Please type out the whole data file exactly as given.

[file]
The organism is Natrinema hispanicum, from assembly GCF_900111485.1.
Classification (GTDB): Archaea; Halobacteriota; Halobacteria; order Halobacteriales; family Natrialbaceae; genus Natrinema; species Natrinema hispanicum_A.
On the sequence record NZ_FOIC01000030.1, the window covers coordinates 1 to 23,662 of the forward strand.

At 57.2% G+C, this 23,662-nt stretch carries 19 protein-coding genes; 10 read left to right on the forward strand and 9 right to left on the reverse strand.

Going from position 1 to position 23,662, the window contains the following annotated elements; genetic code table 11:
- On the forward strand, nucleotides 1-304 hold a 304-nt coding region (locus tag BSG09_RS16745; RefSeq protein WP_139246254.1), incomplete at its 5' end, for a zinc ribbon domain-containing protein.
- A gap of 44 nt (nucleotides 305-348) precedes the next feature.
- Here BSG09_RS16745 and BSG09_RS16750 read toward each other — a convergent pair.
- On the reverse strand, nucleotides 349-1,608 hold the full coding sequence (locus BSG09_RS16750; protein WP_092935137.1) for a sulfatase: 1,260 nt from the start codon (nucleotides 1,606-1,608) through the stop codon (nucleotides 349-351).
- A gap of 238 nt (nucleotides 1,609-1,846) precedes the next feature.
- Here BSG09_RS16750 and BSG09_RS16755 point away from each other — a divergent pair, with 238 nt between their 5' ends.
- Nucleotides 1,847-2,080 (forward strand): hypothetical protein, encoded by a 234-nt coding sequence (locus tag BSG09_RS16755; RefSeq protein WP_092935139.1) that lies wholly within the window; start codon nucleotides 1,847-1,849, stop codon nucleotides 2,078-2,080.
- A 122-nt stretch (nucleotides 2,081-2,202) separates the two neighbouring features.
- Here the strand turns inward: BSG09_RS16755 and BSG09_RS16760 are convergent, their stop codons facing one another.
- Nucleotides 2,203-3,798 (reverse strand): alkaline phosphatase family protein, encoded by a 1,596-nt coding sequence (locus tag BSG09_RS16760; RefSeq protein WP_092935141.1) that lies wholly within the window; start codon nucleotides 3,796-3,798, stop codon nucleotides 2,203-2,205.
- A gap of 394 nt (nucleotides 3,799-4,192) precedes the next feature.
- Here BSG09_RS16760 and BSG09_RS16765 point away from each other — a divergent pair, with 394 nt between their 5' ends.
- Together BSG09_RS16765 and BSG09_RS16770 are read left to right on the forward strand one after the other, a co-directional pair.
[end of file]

The organism is Natrinema hispanicum, from assembly GCF_900111485.1.
Classification (GTDB): Archaea; Halobacteriota; Halobacteria; order Halobacteriales; family Natrialbaceae; genus Natrinema; species Natrinema hispanicum_A.
On the sequence record NZ_FOIC01000030.1, the window covers coordinates 1 to 23,662 of the forward strand.

At 57.2% G+C, this 23,662-nt stretch carries 19 protein-coding genes; 10 read left to right on the forward strand and 9 right to left on the reverse strand.

Going from position 1 to position 23,662, the window contains the following annotated elements; genetic code table 11:
- On the forward strand, nucleotides 1-304 hold a 304-nt coding region (locus tag BSG09_RS16745; RefSeq protein WP_139246254.1), incomplete at its 5' end, for a zinc ribbon domain-containing protein.
- A gap of 44 nt (nucleotides 305-348) precedes the next feature.
- Here BSG09_RS16745 and BSG09_RS16750 read toward each other — a convergent pair.
- On the reverse strand, nucleotides 349-1,608 hold the full coding sequence (locus BSG09_RS16750; protein WP_092935137.1) for a sulfatase: 1,260 nt from the start codon (nucleotides 1,606-1,608) through the stop codon (nucleotides 349-351).
- A gap of 238 nt (nucleotides 1,609-1,846) precedes the next feature.
- Here BSG09_RS16750 and BSG09_RS16755 point away from each other — a divergent pair, with 238 nt between their 5' ends.
- Nucleotides 1,847-2,080 (forward strand): hypothetical protein, encoded by a 234-nt coding sequence (locus tag BSG09_RS16755; RefSeq protein WP_092935139.1) that lies wholly within the window; start codon nucleotides 1,847-1,849, stop codon nucleotides 2,078-2,080.
- A 122-nt stretch (nucleotides 2,081-2,202) separates the two neighbouring features.
- Here the strand turns inward: BSG09_RS16755 and BSG09_RS16760 are convergent, their stop codons facing one another.
- Nucleotides 2,203-3,798 (reverse strand): alkaline phosphatase family protein, encoded by a 1,596-nt coding sequence (locus tag BSG09_RS16760; RefSeq protein WP_092935141.1) that lies wholly within the window; start codon nucleotides 3,796-3,798, stop codon nucleotides 2,203-2,205.
- A gap of 394 nt (nucleotides 3,799-4,192) precedes the next feature.
- Here BSG09_RS16760 and BSG09_RS16765 point away from each other — a divergent pair, with 394 nt between their 5' ends.
- Together BSG09_RS16765 and BSG09_RS16770 are read left to right on the forward strand one after the other, a co-directional pair.